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Explain the fields in /etc/passwd and /etc/shadow ?

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Explain the fields in /etc/passwd and /etc/shadow ?
posted Jul 2, 2015 by Mohammed Hussain

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1 Answer

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Best answer

The /etc/shadow file stores actual password in encrypted format with some additional properties related to user password.It mainly holds athe account aging parameters. All fields are separated by a colon (:) symbol. It contains one entry per line for each user listed in /etc/passwd file Generally, shadow file entry looks as below.

steve:$1$XOdE07rn$WA6qFm4W5UIqNfaqE5Uub.:13775:0:99999:7:::

Here is the explanation of each field.

User name : Your login name

Password: Your encrypted password.

Last password change : Days since Jan 1, 1970 that password was last changed

Minimum: The minimum number of days required between password changes.

Maximum: The maximum number of days the password is valid.

Warn : The number of days before password is to expire that user is warned that his/her password must be changed

Inactive : The number of days after password expires that account is disabled

Expire : days since Jan 1, 1970 that account is disabled. It indicates an absolute date specifying when the login may no longer be used

The /etc/passwd file stores essential information, which is required during login /etc/passwd is a text file, that contains a list of user account related parameters like user ID, group ID, home directory, shell, etc.

Here is the sample entry from /etc/passwd file

steve:x:6902:6902::/home/steve:/bin/bash

Username: User's login name.

Password: An x character indicates that encrypted password is stored in /etc/shadow file.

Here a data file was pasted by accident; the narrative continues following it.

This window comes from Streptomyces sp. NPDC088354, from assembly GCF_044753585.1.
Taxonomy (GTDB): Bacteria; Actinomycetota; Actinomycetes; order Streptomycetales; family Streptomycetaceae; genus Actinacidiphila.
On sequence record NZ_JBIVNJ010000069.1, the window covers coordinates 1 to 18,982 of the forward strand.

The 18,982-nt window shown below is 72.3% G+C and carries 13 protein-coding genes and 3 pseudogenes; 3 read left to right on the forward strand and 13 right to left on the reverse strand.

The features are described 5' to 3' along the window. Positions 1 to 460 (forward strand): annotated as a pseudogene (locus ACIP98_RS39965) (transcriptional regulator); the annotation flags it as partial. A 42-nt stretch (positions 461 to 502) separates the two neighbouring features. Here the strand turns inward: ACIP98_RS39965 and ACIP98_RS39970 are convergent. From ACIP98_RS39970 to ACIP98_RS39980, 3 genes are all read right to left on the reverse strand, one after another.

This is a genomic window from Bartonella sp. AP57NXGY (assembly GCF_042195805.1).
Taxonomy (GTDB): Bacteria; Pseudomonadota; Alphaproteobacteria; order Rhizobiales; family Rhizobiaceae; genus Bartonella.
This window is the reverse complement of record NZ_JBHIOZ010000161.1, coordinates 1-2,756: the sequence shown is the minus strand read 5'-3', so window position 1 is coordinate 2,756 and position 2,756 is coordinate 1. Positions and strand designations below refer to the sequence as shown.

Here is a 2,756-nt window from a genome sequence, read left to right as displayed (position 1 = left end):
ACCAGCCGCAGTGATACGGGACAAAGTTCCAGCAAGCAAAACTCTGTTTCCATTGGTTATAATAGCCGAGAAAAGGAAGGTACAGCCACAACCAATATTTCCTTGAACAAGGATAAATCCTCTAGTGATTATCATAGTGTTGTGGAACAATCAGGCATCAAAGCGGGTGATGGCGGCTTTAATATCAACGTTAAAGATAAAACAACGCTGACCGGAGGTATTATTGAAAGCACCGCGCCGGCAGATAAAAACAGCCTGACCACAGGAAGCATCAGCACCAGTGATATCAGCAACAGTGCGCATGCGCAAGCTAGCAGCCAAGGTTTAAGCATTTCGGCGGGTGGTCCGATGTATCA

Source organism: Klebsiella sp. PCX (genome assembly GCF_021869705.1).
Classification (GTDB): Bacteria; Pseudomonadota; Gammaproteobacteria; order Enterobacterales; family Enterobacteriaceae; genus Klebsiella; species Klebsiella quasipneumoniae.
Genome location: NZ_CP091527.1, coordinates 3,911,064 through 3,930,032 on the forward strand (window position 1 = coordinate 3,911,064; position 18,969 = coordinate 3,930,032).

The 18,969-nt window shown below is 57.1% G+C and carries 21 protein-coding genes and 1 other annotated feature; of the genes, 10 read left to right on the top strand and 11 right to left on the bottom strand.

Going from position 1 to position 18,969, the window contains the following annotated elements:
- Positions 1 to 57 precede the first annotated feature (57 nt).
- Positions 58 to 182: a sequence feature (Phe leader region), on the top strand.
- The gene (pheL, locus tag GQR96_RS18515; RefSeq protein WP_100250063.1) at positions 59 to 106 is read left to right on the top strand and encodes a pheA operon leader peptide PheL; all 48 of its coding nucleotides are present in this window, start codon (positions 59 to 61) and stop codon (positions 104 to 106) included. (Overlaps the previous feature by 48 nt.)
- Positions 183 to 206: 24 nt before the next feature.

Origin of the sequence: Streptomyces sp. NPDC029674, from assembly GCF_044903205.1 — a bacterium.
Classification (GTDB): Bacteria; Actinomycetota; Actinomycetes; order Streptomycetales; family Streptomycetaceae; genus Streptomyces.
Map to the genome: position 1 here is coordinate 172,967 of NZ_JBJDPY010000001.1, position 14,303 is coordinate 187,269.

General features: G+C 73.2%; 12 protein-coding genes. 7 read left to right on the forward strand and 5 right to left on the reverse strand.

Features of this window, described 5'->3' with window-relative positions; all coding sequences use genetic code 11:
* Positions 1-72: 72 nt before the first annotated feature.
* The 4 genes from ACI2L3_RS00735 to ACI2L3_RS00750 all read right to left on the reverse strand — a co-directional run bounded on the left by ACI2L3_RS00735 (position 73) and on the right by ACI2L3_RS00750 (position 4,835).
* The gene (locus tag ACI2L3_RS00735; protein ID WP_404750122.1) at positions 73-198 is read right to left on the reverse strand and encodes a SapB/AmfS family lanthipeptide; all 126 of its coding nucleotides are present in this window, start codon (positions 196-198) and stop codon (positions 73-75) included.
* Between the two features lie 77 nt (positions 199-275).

User ID (UID): Each user must be assigned a user ID (UID). UID 0 (zero) is reserved for root.

Group ID (GID): The primary group ID

User Info: The comment field. It allow you to add extra information about the user.

Home directory: The absolute path to the directory the user will be in when they log in.

Command/shell: The absolute path of a command or shell (/bin/bash).

answer Jul 6, 2015 by Manikandan J
Similar Questions
+1 vote

I am running below script on sles 11 and getting different output.

#!/bin/bash
PID=$(/bin/ps aux | grep sro-rest | grep -v grep | awk '{print $2}')
echo "PID = $PID"
. /etc/rc.status
PID=$(/bin/ps aux | grep sro-rest | grep -v grep | awk '{print $2}')
echo "PID = $PID"

Output:

PID = 2453
PID =

After debugging, I get to know that once we run . /etc/rc.status then output of ps aux is getting short.
See below script for example,

#!/bin/bash
echo "Before ==================================> "
/bin/ps aux | grep java | grep -v grep
. /etc/rc.status
echo "After ==================================> "
/bin/ps aux | grep java | grep -v grep

Output :

Before ==================================>
root      2453  4.9  7.8 8496196 615020 ?      Sl   Jun05  60:31 /usr/java/jre1.8.0_77//bin/java -Djava.net.preferIPv4Stack=true -Djava.library.path=/opt/sro/lib -Dserver.port=50000 -Dspring.profiles.active=gal -jar /opt/sro/ui/lib/sro-rest-SNAPSHOT.jar
After ==================================>
root      2453  4.9  7.8 8496196 615020 ?      Sl   Jun05  60:31 /usr/java/jre1.8.0_77//bin/java -Djava.net.preferIPv4Stack=true -Djava.l

Can anyone explain why different behavior for the same command?

0 votes

I am a python script which tries to create a file under directory /etc/ but I am getting the error as

IOError: [Errno 13] Permission denied: '/etc/file'

Any Idea how to create a file in /etc as non-root user?

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